If Madonna’s hit ‘Material Girl’ was rewritten to reflect the trends of 2015, she would probably come up with lyrics about being a digital girl living in a digital world. We are, of course, much more tied to the internet and web-enabled devices than we were thirty years ago.
For academic librarians, it’s important to understand how trends like these affect the campus community. Years ago, it was all about books, but today, it’s a different story. With the ease at which students can access the internet they are shying away from physical books and moving quickly towards research collections stored online. And who can blame them: they’re digital students living in a digital world. So how do you keep your digital collections up to par? Here are a few ideas:
Blend together digital and physical research
Nothing is more demoralizing to a student than finding that perfect resource, but then realizing it’s been checked out. Help students avoid this frustrating fiasco by building up your library’s reservoir of digital resources with collections you already have. By selecting the most popular or widely used collections and making them available online, more students will be able to access these collections than ever before. If they know relevant, easy to access research is readily available, students will be more inclined to use resources provided by your academic library.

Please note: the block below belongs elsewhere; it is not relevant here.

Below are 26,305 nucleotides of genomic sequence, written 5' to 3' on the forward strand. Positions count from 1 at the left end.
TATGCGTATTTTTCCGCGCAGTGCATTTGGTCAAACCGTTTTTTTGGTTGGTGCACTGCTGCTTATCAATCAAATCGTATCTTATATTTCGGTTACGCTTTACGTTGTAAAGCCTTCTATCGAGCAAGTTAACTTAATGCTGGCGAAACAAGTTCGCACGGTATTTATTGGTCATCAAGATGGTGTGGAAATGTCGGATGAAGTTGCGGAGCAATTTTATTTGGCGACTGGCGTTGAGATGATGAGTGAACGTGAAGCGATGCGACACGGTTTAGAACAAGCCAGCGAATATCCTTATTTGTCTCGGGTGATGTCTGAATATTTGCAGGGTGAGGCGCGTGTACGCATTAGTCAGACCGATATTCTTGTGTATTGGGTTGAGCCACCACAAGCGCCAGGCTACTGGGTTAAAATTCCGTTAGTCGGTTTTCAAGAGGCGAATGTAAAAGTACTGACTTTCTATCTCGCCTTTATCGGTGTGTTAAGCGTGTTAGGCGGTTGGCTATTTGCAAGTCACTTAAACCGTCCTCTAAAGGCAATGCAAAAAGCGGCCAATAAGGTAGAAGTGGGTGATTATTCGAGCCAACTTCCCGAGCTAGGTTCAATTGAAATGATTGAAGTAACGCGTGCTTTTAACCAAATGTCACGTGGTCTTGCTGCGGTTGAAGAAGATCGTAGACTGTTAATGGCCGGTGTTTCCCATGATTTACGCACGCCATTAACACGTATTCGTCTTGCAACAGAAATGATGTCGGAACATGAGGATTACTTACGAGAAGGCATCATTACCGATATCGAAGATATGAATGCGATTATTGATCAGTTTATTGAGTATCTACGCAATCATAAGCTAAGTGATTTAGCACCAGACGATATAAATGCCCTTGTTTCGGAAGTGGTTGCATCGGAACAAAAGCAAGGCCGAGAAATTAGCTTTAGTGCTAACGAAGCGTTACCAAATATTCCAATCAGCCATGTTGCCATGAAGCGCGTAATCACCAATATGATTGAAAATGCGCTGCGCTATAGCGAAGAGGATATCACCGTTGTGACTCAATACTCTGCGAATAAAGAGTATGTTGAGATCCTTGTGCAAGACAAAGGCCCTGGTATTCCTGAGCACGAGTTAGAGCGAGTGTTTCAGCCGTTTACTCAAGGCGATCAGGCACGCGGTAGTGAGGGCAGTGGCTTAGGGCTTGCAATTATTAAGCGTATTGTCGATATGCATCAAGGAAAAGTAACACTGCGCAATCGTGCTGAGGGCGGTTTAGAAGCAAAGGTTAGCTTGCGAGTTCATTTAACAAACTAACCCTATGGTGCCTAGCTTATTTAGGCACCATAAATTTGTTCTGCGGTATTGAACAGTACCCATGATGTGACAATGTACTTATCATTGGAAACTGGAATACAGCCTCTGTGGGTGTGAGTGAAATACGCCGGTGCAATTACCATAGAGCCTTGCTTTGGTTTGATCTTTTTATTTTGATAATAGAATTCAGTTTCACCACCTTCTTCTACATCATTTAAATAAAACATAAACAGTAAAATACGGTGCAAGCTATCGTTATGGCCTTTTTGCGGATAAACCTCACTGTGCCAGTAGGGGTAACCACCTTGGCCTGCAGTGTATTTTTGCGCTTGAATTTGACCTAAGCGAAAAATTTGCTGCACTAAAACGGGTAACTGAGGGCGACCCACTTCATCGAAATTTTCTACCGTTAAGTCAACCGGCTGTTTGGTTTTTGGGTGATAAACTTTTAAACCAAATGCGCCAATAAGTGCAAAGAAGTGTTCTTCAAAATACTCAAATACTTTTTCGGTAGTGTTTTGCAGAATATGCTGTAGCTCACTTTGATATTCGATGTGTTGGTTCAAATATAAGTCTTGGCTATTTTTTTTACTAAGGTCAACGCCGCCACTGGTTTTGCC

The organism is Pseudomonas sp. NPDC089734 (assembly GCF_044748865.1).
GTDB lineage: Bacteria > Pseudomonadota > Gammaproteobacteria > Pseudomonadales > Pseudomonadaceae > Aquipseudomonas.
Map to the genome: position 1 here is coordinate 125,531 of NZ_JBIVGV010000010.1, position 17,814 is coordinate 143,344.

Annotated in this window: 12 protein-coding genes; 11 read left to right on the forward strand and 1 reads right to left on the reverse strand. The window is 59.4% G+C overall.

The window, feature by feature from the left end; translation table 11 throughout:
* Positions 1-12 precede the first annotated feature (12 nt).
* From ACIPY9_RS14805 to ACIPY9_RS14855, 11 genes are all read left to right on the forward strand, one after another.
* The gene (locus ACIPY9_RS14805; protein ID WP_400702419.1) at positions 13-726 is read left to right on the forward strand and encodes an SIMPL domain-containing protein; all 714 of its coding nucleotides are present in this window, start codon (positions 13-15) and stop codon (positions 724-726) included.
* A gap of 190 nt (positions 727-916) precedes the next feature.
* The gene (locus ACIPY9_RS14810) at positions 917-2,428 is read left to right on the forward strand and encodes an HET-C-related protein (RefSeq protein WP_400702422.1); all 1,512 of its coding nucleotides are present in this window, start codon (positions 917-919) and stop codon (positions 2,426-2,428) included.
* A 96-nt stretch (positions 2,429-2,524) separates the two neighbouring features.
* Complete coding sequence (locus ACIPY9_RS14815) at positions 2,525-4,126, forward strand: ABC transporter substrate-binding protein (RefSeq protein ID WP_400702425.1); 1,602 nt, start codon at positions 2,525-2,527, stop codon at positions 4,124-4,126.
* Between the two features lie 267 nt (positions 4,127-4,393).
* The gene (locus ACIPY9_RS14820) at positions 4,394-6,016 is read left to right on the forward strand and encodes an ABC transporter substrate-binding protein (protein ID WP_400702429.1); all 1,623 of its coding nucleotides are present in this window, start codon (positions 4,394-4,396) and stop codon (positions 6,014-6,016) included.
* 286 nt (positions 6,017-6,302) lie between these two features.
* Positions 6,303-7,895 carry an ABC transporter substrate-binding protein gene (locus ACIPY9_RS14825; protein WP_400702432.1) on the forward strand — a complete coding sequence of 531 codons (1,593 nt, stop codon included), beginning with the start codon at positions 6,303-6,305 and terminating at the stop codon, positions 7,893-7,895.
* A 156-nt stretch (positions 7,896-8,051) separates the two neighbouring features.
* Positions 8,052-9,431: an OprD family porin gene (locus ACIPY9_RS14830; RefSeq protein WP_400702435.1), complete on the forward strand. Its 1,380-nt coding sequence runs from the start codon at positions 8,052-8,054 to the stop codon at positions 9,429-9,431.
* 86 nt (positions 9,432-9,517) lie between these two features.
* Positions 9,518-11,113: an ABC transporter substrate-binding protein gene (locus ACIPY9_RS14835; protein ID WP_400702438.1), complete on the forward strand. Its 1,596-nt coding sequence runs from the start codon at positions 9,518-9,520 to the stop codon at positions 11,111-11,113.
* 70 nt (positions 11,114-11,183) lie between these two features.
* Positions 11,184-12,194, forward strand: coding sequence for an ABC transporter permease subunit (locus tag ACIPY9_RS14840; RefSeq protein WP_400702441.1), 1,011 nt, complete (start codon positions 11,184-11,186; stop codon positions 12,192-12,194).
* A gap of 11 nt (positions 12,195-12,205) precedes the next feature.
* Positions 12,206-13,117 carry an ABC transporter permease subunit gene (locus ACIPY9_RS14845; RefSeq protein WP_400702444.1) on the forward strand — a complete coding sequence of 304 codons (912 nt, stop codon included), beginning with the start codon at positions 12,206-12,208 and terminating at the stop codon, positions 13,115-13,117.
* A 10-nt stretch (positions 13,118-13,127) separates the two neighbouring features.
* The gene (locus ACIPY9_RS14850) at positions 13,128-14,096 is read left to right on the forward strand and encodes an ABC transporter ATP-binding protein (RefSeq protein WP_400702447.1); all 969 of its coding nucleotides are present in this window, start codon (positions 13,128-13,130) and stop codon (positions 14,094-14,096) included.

Incorporate subject-specific research collections
Once you have the physical collections digitized, start incorporating subject-specific research collections to your library of digital resources. Does your institution have a large engineering program? Or is it more well-known for attracting students who are focused on journalism? Digital research collections that hone in on these specific subject areas can provide deeper insight into the fields that students study most.
You’ve built up your subject-specific collections and digitized your physical research library, now what? Get your answer straight from the source! Provide brief surveys for students to fill out via email or while visiting the library. Their answers can help your library understand what kinds of digital software and tools students are looking for could keep your library on the cusp of academic digital trends.
How is your library prioritizing digital collections?
Think your library is on the cutting-edge? Time to find out! Take Mango Language’s Quiz to see if you are up to snuff on academic innovation.